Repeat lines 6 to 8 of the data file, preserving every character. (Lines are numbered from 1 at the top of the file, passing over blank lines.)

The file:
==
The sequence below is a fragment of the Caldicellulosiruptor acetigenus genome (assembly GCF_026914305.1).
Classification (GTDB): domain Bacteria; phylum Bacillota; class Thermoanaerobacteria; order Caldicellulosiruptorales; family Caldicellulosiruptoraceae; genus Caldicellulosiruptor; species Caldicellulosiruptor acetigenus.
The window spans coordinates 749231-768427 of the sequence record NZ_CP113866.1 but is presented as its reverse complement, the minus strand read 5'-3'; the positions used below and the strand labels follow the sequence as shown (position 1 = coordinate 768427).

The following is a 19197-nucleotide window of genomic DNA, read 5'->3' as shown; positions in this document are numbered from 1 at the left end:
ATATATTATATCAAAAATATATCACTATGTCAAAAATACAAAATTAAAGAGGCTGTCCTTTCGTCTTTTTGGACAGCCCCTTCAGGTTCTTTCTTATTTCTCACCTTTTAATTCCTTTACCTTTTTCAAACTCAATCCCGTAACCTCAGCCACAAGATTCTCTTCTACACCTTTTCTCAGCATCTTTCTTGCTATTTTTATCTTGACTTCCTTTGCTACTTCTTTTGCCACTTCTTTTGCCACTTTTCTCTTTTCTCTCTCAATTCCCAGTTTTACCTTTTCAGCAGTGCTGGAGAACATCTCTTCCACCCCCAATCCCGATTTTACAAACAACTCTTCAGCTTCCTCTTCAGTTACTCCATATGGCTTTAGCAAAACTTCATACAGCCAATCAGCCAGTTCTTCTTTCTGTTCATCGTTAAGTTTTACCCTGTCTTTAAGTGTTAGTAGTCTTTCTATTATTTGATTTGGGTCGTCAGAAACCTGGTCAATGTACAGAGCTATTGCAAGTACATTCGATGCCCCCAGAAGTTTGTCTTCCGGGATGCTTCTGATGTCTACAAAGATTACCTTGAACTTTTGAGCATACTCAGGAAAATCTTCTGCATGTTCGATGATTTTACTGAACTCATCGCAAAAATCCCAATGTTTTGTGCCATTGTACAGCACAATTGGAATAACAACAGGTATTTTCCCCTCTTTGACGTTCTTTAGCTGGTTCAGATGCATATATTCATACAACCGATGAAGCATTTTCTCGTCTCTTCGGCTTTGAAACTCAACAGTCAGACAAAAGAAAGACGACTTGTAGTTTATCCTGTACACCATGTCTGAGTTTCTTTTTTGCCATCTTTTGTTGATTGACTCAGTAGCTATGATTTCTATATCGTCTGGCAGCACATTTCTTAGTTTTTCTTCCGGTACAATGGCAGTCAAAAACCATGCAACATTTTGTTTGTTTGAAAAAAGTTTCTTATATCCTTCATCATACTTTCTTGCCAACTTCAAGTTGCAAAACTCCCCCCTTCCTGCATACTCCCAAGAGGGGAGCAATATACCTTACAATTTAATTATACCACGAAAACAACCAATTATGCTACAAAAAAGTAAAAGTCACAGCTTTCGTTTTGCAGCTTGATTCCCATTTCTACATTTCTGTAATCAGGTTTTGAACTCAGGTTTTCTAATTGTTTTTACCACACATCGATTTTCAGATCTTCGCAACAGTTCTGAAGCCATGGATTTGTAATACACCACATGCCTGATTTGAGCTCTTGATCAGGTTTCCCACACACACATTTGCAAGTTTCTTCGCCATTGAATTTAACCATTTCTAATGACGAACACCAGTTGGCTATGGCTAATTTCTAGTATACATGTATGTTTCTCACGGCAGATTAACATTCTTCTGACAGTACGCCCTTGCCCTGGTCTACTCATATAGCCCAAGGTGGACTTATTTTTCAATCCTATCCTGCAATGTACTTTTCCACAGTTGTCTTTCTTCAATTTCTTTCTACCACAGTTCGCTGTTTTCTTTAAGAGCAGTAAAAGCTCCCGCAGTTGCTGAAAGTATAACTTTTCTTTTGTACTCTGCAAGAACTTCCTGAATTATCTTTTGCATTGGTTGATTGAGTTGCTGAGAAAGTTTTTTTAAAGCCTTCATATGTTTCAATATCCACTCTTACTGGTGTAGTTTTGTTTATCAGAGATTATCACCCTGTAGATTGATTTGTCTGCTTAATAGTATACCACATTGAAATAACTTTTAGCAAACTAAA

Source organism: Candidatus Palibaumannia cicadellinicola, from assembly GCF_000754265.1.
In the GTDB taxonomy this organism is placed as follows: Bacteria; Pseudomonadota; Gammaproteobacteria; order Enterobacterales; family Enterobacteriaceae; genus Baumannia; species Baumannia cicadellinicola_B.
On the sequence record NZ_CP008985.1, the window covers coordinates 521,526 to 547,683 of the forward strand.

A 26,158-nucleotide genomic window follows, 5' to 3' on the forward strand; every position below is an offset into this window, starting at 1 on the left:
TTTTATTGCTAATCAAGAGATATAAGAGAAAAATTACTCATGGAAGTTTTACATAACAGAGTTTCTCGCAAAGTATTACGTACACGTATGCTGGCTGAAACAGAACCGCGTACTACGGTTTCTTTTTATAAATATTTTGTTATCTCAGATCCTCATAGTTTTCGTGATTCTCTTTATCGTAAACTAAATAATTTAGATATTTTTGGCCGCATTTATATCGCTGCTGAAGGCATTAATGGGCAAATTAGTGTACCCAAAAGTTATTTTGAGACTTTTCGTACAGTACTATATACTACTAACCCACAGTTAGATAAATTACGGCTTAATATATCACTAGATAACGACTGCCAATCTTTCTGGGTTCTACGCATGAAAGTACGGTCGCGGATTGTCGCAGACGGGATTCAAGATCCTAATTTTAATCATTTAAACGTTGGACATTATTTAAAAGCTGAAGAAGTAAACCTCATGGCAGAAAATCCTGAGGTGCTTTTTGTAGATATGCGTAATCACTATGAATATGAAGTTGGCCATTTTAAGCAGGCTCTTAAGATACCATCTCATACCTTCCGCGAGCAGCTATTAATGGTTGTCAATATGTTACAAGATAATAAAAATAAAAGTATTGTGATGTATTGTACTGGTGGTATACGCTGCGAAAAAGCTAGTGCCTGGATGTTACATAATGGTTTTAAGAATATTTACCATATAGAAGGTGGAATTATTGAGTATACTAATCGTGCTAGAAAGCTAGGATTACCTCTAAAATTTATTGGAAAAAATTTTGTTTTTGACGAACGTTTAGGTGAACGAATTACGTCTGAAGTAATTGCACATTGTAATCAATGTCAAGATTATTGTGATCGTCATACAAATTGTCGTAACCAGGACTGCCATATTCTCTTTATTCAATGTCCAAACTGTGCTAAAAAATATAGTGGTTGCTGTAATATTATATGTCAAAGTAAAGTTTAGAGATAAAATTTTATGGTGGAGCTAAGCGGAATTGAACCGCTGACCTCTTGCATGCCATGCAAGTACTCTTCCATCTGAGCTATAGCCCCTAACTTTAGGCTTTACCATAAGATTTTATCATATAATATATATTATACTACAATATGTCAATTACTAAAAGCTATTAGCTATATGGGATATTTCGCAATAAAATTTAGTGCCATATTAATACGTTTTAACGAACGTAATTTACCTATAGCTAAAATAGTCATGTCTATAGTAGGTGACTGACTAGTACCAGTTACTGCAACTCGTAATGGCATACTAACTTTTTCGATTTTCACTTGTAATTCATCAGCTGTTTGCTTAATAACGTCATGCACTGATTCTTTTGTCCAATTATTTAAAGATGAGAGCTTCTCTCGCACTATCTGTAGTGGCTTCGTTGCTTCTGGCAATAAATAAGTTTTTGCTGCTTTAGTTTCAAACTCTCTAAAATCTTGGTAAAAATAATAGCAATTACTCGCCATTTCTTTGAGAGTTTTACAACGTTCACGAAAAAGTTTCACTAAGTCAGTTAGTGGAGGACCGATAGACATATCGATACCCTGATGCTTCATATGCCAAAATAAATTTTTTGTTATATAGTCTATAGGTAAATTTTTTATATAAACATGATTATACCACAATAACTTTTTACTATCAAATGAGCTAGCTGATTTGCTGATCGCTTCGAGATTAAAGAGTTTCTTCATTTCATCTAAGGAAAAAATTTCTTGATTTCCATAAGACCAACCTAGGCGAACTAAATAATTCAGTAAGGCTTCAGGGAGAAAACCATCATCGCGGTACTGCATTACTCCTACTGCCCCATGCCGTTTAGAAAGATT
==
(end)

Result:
Source organism: Candidatus Palibaumannia cicadellinicola, from assembly GCF_000754265.1.
In the GTDB taxonomy this organism is placed as follows: Bacteria; Pseudomonadota; Gammaproteobacteria; order Enterobacterales; family Enterobacteriaceae; genus Baumannia; species Baumannia cicadellinicola_B.
On the sequence record NZ_CP008985.1, the window covers coordinates 521,526 to 547,683 of the forward strand.